My Failed Situation/Action Belief System

by MrHen 10y2nd Feb 201036 comments

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Note: This is a description pieced together many, many years after my younger self subconsciously created it. This is part of my explanation of how I ended up me. I highly doubt all of this was as neatly defined as I present it to you here. Just know: The me in this post is me between the age of self-awareness and 17 years old. I am currently 25.

An action based belief system asks what to do when given a specific scenario. The input is Perceived Reality and the output is an Action. Most of my old belief system was built with such beliefs. A quick example: If the stop light is red, stop before the intersection.

These beliefs form a network of really complicated chains of conditionals:

  • If the stop light is red
  • And you are not stopped
  • Stop in the next available space before the intersection
They can keep getting bigger as I find more clauses to throw into the system:
  • If the stop light is red
  • And it is not useful to turn right at this intersection
  • And you are not stopped
  • Stop in the next available space before the intersection

Each node can be broken into more specific instructions if need be:

  • If the stop light is red
  • And it is not useful to turn right at this intersection
    • If turning right puts me on a path toward my destination
    • And there is a dedicated turn lane
    • Or no one is in the turn or go straight lane
    • Then turn right
    • Else continue
  • And you are not stopped
  • Stop in the next available space before the intersection
    • Yada
    • Yada
    • Yada

I did not sit down and decide that this was an optimal way to build a belief system. It just happened. My current best guess is that I spent most of my childhood trying to optimize my behavior to match my environment. And I did a fantastic job: I didn't get in trouble; didn't do drugs, smoke, drink, have sex, disobey my parents, or blaspheme God. My matrix put in a situation and an action came out.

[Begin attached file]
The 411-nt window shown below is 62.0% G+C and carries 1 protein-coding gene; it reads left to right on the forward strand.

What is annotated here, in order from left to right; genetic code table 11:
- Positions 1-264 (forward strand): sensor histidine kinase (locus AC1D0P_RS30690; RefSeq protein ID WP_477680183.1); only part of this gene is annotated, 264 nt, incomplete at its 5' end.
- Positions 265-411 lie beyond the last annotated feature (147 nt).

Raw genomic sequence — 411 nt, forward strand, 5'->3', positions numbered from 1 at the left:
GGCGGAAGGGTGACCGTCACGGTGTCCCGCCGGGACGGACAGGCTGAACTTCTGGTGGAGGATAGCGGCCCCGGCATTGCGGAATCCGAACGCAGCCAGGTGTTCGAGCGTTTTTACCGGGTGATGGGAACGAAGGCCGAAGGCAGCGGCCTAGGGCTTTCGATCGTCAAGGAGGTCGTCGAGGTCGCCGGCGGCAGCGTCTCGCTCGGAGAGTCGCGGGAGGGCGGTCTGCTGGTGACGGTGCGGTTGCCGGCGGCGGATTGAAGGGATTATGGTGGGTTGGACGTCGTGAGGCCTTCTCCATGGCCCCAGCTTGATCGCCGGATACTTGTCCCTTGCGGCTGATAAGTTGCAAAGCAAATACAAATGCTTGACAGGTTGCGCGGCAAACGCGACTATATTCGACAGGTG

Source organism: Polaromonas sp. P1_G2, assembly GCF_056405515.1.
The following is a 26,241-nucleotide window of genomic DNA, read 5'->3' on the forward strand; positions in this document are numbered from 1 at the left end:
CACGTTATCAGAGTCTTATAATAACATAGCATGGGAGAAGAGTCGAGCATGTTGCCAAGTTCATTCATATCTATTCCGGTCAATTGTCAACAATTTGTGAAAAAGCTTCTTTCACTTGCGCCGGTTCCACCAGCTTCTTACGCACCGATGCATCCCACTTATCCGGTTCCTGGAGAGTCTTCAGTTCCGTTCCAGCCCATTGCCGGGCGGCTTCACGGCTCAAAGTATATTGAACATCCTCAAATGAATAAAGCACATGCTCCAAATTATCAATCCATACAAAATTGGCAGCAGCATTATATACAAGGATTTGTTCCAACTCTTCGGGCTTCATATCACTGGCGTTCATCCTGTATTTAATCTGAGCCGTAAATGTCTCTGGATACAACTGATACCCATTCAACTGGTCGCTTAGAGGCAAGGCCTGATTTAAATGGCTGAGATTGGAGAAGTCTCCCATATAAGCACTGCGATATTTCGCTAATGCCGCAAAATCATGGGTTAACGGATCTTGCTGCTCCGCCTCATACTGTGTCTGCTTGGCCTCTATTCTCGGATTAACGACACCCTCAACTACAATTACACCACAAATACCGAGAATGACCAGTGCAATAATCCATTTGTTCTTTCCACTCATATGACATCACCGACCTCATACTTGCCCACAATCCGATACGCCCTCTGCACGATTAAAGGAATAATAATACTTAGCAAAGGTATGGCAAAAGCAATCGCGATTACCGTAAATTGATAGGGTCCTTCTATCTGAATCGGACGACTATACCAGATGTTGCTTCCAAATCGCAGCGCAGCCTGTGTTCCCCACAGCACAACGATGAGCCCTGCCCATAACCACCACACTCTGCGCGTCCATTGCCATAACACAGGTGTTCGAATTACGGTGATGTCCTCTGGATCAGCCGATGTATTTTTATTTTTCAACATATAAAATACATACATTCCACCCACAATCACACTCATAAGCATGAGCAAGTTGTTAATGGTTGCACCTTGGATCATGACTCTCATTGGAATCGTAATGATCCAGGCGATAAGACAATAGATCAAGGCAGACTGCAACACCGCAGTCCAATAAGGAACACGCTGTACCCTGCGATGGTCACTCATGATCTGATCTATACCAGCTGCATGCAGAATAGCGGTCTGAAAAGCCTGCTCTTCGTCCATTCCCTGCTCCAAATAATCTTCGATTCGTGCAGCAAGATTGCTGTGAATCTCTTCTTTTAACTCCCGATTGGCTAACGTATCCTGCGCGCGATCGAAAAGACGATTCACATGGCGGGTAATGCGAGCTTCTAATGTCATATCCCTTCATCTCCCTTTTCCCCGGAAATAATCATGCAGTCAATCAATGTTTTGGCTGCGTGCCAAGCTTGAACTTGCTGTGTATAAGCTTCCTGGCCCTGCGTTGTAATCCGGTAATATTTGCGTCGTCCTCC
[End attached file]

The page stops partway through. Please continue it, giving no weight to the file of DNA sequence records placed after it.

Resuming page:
The underlying motivation was a set of things I liked and things I didn't like. The belief system adapted over time to accommodate enough scenarios to provide me with a relatively stress free childhood. (I do not take all the credit for that; my parents are great.)

The next level of the system is the ability to abstract scenarios so I can apply the matrix to scenarios that I had never encountered. Intersections that were new would not break the system. I could traverse unfamiliar environments and learn how to act quickly. The more I learned, the quicker I learned. It was great!

The problem with this belief system is that it has nothing to do with reality. Essentially, this system is the universal extrapolation of guessing the teacher's password. If a problem was presented, I knew the answer. Because I could abstract these question/answer pairs, I knew all of the answers. "Reality" was a keyword that dropped into a particular area of the matrix. An action would appear with the right password and I would get my gold star.

That being said, this was a powerful system. It could simulate passwords to teachers I hadn't even met. I would allow myself to daydream about hypothetical teachers asking questions that I expected around the corner. Which implies that my predictor beliefs were driving the whole engine. The Action beliefs were telling me how to act but the Predictors were creating the actual situation/action matrix. Abstraction and extension of my experiences were reliant on my ability to see the future accurately. When I became surprised I would begin the simulations until I found something that worked within my given experiences.

This worked wonders during childhood but now I have an entire belief system made out of correctly anticipating what other people expected from me. Oops. The day I pondered reality the whole system came crashing down. But that is a story for another day.

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